By Karthik Shankar:
The FIFA Women’s World Cup started ten days ago and yet you would hardly know it. I had to stream the highlights of one of the most exciting football games this year. It was a Switzerland – Ecuador match in which Fabienne Humm displayed her dexterity by scoring a hat-trick of goals in five minutes. It irked me that the only way I could watch it was a highly pixelated video online. In India, not a single sports channel has live coverage of the games. Meanwhile they are re-telecasting test matches played two years back and incessantly scheduling repeats of La Liga games. Are we really more interested in older games than watching live coverage of women playing spectator sports?
The World Cup followed months of feverish anticipation about everything from the tattoos the players would sport to the WAGs they would bring along. Barely a year later, the Women’s World Cup, has the distinction of being the only FIFA World Cup, since its inception, to be played on artificial turf. That’s how little FIFA cares about the women’s game.
The lack of support by FIFA permeates even football clubs. In many developing countries, the focus on men has derailed women’s football. For instance, Neymar’s high salary forced Santos, his previous club, to dissolve their women’s football team. Neymar’s salary was over $5 million at that point, almost ten times the annual budget of the women’s team.
Even our country is not exempt from this disinterest in women’s sports. Since the BCCI took over women’s cricket in 2006, the quality of the women’s cricket team has deteriorated. Several junior level tournaments like the U-16 and inter-zone tournaments were scrapped; clear signs of cost-cutting by the BCCI. If one of the richest sports boards in the world cannot afford to invest this much in women’s cricket, then how do we expect our women’s team to thrive?
Sports bodies are not the only culprits. The question of why women’s professional sports attract less interest from sports fans (who are overwhelmingly male) and the media usually has one very sexist retort. Men are physically stronger than women and display far higher standards of athletic ability. The idea though, that the difference in interest is tied to sexual dimorphism is dubious at best.
Each sport requires its own set of special skills. People watch the English Premier League for the pace and La Liga for the nimble manoeuvres. So why can’t women’s football be watched for its unique qualities, rather than be measured against some arbitrary yardstick (which doesn’t even make sense considering men’s football boasts such a diverse array of playing styles in different countries and clubs)?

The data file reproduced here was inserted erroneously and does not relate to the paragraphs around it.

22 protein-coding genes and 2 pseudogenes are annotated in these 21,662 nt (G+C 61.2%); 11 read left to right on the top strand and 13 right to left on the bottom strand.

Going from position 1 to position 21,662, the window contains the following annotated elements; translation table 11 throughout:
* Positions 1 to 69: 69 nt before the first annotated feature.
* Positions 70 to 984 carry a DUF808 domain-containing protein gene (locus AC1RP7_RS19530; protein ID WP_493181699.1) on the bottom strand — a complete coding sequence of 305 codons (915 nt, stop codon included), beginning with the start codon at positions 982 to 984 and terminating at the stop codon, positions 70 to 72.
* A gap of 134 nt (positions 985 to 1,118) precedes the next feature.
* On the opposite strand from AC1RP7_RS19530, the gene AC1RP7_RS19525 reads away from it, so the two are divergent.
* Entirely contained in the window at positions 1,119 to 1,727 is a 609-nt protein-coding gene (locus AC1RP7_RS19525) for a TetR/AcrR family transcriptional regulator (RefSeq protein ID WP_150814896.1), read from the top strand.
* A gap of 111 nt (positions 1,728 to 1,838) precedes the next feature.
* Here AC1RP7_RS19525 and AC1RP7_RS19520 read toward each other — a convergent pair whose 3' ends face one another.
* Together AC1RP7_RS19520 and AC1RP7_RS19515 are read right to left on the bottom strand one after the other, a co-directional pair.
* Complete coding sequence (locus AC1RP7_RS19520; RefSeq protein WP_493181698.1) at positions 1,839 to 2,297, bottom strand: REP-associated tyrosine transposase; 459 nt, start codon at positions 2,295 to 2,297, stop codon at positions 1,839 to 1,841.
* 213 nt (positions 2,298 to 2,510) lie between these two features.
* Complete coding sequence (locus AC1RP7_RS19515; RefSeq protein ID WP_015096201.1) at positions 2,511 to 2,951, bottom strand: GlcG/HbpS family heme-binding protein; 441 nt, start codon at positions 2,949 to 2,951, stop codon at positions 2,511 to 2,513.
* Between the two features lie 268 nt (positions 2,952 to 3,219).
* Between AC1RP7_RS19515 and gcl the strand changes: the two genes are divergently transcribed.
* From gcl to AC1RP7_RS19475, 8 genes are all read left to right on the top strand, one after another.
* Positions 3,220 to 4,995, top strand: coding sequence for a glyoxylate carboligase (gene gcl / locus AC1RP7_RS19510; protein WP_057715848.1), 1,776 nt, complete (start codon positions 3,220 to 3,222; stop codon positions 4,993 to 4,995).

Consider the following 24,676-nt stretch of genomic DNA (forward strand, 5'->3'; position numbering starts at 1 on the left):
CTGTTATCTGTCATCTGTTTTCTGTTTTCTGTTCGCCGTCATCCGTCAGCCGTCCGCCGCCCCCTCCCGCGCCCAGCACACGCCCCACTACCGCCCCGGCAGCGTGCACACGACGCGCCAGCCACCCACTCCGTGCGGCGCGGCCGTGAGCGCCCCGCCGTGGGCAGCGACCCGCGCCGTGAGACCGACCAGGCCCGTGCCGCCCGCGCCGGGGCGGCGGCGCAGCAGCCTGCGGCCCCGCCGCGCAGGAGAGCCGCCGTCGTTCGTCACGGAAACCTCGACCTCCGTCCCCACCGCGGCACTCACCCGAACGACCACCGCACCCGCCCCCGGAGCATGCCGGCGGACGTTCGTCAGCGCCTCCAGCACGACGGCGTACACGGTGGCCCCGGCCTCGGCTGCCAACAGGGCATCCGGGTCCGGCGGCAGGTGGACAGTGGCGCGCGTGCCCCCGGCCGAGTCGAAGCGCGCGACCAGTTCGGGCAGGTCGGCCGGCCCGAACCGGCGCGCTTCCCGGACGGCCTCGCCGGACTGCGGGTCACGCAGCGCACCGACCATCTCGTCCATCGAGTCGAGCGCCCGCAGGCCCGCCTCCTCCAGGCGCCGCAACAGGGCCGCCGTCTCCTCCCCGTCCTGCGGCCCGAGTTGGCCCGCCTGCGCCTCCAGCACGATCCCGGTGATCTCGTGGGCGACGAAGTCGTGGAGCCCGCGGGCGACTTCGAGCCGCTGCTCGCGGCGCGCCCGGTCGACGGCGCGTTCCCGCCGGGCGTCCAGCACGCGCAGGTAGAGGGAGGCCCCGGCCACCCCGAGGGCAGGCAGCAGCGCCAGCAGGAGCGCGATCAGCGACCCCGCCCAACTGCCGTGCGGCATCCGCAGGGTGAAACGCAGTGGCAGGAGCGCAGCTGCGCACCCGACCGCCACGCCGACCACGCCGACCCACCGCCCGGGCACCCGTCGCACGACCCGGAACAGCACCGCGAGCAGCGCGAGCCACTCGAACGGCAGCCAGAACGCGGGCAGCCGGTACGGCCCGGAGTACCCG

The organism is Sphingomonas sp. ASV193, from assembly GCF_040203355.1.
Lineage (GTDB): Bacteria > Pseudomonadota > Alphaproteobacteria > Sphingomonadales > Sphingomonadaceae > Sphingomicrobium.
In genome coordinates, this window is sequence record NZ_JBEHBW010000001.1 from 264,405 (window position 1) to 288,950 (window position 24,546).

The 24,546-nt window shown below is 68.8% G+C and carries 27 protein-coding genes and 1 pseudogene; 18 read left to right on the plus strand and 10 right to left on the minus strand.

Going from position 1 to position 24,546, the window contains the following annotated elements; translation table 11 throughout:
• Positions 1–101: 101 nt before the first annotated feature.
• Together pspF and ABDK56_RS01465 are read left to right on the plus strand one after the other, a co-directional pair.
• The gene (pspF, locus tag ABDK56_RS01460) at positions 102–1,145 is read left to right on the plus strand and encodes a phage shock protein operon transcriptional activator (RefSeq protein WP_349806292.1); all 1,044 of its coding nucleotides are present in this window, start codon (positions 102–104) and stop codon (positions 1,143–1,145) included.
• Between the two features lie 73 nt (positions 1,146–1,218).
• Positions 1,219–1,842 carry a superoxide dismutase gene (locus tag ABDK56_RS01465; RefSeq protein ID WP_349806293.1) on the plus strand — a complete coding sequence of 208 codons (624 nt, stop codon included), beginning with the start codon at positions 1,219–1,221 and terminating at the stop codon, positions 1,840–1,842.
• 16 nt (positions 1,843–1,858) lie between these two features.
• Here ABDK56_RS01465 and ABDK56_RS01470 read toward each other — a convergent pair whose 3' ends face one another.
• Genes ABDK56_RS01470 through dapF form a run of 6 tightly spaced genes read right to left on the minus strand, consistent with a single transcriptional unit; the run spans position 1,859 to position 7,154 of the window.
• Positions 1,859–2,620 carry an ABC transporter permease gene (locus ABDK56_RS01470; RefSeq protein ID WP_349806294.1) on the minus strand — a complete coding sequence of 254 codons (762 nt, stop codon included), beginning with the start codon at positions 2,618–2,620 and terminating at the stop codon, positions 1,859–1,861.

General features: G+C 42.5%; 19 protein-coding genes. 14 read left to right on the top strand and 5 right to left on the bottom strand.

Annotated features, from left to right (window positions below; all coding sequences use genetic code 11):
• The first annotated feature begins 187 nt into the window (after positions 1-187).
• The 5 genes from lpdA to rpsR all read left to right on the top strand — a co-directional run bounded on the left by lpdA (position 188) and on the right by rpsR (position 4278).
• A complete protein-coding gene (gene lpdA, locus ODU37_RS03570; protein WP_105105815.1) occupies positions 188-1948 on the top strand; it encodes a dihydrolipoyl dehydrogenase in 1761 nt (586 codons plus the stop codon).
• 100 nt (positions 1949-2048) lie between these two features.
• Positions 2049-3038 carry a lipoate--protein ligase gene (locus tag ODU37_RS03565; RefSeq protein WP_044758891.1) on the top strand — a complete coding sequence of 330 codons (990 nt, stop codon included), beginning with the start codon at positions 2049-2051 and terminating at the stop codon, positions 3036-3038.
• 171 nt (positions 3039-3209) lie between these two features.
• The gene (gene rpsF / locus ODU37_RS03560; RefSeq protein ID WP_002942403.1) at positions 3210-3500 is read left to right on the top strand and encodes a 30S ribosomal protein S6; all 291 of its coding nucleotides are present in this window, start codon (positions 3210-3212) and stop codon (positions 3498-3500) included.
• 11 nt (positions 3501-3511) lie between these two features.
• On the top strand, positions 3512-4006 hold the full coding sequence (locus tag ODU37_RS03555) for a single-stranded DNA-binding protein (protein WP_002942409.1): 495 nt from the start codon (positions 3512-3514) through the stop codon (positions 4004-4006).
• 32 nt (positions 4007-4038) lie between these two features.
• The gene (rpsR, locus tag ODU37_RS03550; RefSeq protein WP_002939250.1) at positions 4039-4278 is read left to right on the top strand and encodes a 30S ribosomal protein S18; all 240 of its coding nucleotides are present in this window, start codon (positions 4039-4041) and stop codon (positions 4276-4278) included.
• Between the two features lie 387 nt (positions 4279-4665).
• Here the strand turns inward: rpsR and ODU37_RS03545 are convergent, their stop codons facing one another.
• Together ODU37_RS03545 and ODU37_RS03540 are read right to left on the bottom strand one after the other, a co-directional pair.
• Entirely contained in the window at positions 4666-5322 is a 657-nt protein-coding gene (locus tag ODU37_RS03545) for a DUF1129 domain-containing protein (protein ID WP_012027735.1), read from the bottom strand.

The problem is that the disinterest in women’s sports becomes a self-fulfilling prophecy. A study that found ESPN’s flagship programme SportsCenter devoted just 2% of its coverage for women’s sport, delved into how the media shapes perceptions of women’s sport. It points out that the “continuous cacophony of exciting coverage of men’s sports is counterpoised with the tendency to present most of the few women’s sports stories in a matter-of-fact, uninspiring, and lacklustre manner.” Cheryl Cooky one of the authors of the study astutely surmised, “Men’s sports are going to seem more exciting. They have higher production values, higher-quality coverage, and higher-quality commentary. When you watch women’s sports, and there are fewer camera angles, fewer cuts to shot, fewer instant replays, yeah, it’s going to seem to be a slower game, [and] it’s going to seem to be less exciting.”
The Guardian’s sports desk scrapped its weekly report on women’s football due to a lack of readership. However, this in turn further removes female players from the centre of the zeitgeist. Lack of readership, viewership and sponsorship further deflates future interest in the games. It’s a vicious cycle that prevents female athletes from earning as much or being adulated as much as men. If sports like tennis are more egalitarian it’s because the women’s tournaments get to enjoy the perks of associating with the men’s games such as the plush stadiums and the high quality television coverage.
Just look at how Usain Bolt’s record setting sprints amplified interest in track. All it takes to galvanise a sport (or the women’s version of it) is a worldwide celebrity. This World Cup has no shortage of stars like the dynamic Asisat Oshoala of Liverpool Ladies. The New York Times notes that many of this year’s football stars have been compared to male greats. The difference is, we get to see Messi and Neymar on television.